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Screening of Unrest at Bath department of psychology: a matter of concern?


Senior Member

Unrest is being shown on EC's home turf and a clinician/researcher will answer questions afterwards. Now who could this be? :(

AFME are involved.

Do we have cause to be concerned?

Damned right we do! :mad:

How will Bath twist this to suit their patient-damaging agenda and personal ambitions?

Can anyone attend as it is open to the public?

The University of Bath Department of Psychology will be hosting a community screening of the award-winning, groundbreakingfilm Unrest, on 14th November at 5p.m.

The film follows Jennifer Brea (producer/director of Unrest) and her experiences with a chronic illness known as Myalgic Encephalomyelitis (ME). Stuying for a PhD in Harvard and being only months away from marrying the love of her life, twenty-eight years old Jennifer gets a mysterious fever that leaves her bedridden and looking for answers. Disbelieved by doctors yet determined to live, she turns her camera on herself and discovers a hidden world of millions confined to their homes and bedrooms by ME.

Also commonly known as Chronic Fatigue Syndrome (CFS), ME/CFS is a devastating multi-system disease that causes dysfunction of the neurological, immune, endocrine and energy metabolism systems. It often follows an infection and leaves 75% of those affected unable to work. In many cases, people suffering from ME/CFS end up housebound or even bedridden for years, which makes them invisible to society. With the lack of medical education or clear treatment guidelines, most doctors find ME difficult to diagnose. Patients spend on average five years seeking a diagnosis. Five years in which the quality of lifeis heavily reduced and, in parts, even worse than that of patients suffering from other chronic diseses like cancer, depression or rheumatoid arthritis.

Worldwide, there are an estimated 15-30 million people living with Myalgic Encephalomyelitis (ME).

More information on the film can be found here: https://www.unrest.film

Following the screening, there will be a panel discussion involving one researcher/clinician, one charity representative, as well as two individuals with personal experience with CFS/ME:

Jo Daniels is a lecturer in Clinical Psychology at the Department of Psychology, University of Bath, as well as Chartered Clinical Psychologist, working both in private practice and within the NHS. Here, she offers particular expertise in Post Traumatic Stress Disorder, Health Anxiety and CFS/ME.

Sonya Chowdhury is Chief Executive of Action for M.E. since 2012. Action for M.E. is one of three UK charity partners with Unrest. For information and support about M.E., visit www.actionforme.org.uk or call 0117 927 9551 (Monday to Friday 10am to 4pm).

Annabelle Finch is a second year MSci Psychology student at University of Bath. Annabelle's father was diagnosed with CFS/ME when she was two years old, and she watched his struggle with being retired young, and the battle he faced being accepted back into society and the workplace. Annabelle herself is now currently heading towards the end of a two-year battle to seek diagnosis for her own CFS/ME.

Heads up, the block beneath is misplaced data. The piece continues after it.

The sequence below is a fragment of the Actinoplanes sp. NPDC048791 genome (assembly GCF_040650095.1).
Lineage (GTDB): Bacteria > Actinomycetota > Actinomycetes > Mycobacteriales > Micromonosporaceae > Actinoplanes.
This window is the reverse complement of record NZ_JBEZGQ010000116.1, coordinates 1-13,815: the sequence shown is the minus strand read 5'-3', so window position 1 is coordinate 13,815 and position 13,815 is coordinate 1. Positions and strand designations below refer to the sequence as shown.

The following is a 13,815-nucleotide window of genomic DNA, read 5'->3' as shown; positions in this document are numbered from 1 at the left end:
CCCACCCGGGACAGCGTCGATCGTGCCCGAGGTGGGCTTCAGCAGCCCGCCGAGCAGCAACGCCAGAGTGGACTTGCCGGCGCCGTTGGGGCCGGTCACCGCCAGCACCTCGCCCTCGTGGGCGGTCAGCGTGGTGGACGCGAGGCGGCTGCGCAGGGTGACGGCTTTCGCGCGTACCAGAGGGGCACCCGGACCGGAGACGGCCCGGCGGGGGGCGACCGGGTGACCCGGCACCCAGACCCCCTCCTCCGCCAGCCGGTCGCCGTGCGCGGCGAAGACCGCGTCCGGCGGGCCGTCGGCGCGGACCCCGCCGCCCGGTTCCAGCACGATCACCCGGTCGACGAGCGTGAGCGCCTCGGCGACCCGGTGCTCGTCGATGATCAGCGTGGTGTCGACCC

Jack Waterhouse is currently working towards a PhD at the University of Bath. He has suffered from CFS/ME for eight years. He has been facing many challenges and hurdles unique really to CFS sufferers, especially in the education environment.Despite finding it very difficult in places, he has made experiences overcoming the condition and managing to achieve throughout his education.

The event is free and open to the public. People with ME/CFS, carers, and others with an interest in the disease including students, clinicians, researchers and charity representatives are particularly welcome.

The venue is wheelchair accessible.


Misfit Toy

Senior Member
This will be interesting to hear if anyone goes, what is said. They ought to go over what they write before publishing. "stuying" above....STUDYING. Jen was studying. < Red flag right there...kidding, but not really.

I can't wait to see it.

Large Donner

Senior Member
I really wonder how they are going to spin this after showing the film. Its obvious they are going to try by virtue of the fact that the only researcher/clinician on the panel is a clinical psychologist who deals in Post Traumatic Stress Disorder, Health Anxiety and...... "CFS/ME".

Then we have two patients, one who appears not to have a diagnosis just yet and one of who, "has made experiences overcoming the condition", not sure what that even means in English.

Then there's Sonia Choudhury.


Senior Member
This is probably the person who is the 'expert' on ME.


She specialises in psychological conditions...........well, she would, of course,................and advocates CBT for ME.

What can she have to offer after Jen's film?

It sounds as if she straying beyond her qualifications.

Dr. Jo Daniels is a qualified Clinical Psychologist specialising in Cognitive Behavioural Therapy in the Bristol area. Dr. Jo Daniels works in the NHS and in Private Practice with a range of difficulties including moderate to severe anxiety and depression, offering particular expertise in Post Traumatic Stress Disorder, Health Anxiety and Chronic Fatigue Syndrome/ME. For more information about Dr Jo Daniels, please see the 'about me' page.

Cognitive Behavioural Therapy (CBT) is a goal oriented psychotherapeutic approach that aims to alleviate psychological problems and distress caused by physical health problems. One of the main aims is to increase your sense of control over your own thoughts, feelings and behaviour, and encourage you to build coping strategies and skills to help you in all areas of your life. For more information on CBT, please see the 'what is CBT' section. Within this section there is also a link to a BBC Radio Programme on Cognitive Behavioural Therapy and Anxiety, on which Dr Jo Daniels was the expert speaker.

Dr Jo Daniels has also worked in the field of research and within an academic role, ensuring that her work is evidence-based. The 'Publications' page gives an an overview of the research she has been involved in, which includes research into CFS/ME, working with people with disabilities, and a range of conference presentations and book reviews that may be of interest for those wishing to understand CBT more fully.